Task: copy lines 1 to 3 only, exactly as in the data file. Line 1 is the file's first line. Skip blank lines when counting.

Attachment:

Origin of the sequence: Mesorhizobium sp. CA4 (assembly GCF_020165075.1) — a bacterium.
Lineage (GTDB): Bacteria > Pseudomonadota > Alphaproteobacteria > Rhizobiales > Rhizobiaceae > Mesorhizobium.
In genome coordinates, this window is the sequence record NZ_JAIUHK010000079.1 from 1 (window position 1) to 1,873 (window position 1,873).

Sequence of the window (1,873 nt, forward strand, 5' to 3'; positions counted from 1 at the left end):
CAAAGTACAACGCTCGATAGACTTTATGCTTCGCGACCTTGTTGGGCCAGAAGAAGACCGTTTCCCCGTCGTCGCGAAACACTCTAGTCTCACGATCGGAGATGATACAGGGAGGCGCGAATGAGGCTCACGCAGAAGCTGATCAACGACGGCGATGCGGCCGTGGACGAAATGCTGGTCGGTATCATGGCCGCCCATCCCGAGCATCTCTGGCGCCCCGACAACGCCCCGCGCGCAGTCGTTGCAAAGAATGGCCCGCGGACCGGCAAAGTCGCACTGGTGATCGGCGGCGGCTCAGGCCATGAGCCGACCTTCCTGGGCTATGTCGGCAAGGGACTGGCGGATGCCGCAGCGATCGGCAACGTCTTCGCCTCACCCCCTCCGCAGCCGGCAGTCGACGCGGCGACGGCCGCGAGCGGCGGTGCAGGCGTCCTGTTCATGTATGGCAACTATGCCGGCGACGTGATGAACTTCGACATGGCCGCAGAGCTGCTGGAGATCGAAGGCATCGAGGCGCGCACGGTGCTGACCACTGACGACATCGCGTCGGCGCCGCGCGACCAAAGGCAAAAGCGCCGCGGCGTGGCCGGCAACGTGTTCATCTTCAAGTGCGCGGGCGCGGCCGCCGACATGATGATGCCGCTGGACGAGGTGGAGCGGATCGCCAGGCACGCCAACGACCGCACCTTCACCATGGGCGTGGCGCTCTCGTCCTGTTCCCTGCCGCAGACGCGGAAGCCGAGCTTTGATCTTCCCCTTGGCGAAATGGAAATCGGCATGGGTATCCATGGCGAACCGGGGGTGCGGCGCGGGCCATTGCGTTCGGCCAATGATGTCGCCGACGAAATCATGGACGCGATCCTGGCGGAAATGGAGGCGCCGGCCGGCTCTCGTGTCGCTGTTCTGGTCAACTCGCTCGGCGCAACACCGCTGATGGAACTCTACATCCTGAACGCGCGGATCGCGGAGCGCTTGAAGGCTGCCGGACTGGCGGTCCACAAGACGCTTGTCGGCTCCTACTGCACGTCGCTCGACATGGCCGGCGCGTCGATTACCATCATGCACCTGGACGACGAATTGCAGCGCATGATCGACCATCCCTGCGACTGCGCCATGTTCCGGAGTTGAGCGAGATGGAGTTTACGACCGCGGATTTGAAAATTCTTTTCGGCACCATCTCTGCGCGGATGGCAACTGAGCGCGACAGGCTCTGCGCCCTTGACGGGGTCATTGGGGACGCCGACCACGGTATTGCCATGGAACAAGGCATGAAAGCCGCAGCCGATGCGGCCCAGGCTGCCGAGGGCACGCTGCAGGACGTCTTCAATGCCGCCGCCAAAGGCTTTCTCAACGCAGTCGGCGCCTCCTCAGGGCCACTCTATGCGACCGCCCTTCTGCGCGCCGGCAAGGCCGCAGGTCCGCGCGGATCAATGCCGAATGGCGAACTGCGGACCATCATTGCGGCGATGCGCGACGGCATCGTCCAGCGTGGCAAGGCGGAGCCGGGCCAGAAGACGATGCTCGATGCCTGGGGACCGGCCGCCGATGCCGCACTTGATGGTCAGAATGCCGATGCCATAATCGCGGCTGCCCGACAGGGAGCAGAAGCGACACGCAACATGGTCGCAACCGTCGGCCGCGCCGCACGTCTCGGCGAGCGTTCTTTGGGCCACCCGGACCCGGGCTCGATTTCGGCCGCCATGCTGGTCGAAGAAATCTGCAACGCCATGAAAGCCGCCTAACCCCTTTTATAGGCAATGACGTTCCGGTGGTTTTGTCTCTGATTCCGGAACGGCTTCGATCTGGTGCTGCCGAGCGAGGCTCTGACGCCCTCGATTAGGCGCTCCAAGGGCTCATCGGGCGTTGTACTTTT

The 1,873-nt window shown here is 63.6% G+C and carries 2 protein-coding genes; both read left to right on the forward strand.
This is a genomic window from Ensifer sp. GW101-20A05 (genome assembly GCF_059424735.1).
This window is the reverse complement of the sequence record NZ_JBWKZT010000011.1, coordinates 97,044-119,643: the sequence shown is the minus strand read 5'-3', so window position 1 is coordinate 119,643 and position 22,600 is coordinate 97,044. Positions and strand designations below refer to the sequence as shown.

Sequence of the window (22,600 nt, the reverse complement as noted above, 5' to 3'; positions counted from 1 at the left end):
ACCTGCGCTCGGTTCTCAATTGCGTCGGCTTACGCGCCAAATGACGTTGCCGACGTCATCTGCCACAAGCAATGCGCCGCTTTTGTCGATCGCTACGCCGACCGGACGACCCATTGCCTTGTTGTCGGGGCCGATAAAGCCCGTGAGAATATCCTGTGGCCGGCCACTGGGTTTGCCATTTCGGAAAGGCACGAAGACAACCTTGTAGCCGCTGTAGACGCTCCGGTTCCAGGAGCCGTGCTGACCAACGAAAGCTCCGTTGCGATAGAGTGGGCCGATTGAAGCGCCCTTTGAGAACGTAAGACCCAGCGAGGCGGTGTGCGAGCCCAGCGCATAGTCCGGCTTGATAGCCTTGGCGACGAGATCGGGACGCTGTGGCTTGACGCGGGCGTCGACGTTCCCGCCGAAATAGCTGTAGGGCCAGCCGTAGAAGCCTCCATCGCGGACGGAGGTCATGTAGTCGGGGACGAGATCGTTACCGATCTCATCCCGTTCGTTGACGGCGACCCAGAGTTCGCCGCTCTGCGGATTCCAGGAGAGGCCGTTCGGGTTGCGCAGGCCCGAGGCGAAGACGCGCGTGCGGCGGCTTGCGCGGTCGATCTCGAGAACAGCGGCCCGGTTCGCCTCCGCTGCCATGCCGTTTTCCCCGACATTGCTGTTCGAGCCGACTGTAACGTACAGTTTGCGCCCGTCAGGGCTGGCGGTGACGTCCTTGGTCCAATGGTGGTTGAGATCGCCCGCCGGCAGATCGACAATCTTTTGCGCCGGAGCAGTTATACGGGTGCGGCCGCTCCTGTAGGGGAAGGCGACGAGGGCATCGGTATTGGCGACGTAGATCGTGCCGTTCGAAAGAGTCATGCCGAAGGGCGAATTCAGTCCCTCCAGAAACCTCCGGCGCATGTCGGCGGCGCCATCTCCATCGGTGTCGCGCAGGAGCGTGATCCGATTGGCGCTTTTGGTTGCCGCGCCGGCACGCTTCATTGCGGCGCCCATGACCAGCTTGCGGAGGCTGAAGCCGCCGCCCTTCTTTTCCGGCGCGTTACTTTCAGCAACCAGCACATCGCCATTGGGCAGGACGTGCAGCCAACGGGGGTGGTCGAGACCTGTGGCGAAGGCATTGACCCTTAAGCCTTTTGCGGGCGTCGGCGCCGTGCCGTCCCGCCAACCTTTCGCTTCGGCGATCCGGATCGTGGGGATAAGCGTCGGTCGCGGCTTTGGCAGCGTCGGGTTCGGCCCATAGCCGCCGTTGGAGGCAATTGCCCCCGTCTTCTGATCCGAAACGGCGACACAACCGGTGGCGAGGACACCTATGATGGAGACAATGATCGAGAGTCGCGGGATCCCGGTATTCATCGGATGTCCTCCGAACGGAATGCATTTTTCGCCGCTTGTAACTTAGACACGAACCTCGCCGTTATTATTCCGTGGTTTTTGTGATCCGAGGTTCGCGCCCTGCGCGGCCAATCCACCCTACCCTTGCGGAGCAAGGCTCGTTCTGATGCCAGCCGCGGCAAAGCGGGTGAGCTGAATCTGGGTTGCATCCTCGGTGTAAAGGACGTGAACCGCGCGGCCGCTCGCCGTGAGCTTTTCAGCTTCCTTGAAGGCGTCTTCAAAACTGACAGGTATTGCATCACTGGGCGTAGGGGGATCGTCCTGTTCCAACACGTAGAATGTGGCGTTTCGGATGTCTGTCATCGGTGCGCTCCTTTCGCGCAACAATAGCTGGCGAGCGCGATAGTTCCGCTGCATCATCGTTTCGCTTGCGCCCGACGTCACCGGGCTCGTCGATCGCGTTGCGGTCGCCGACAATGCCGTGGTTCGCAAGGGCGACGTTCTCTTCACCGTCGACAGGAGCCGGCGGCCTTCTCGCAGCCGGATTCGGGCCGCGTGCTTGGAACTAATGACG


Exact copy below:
Origin of the sequence: Mesorhizobium sp. CA4 (assembly GCF_020165075.1) — a bacterium.
Lineage (GTDB): Bacteria > Pseudomonadota > Alphaproteobacteria > Rhizobiales > Rhizobiaceae > Mesorhizobium.
In genome coordinates, this window is the sequence record NZ_JAIUHK010000079.1 from 1 (window position 1) to 1,873 (window position 1,873).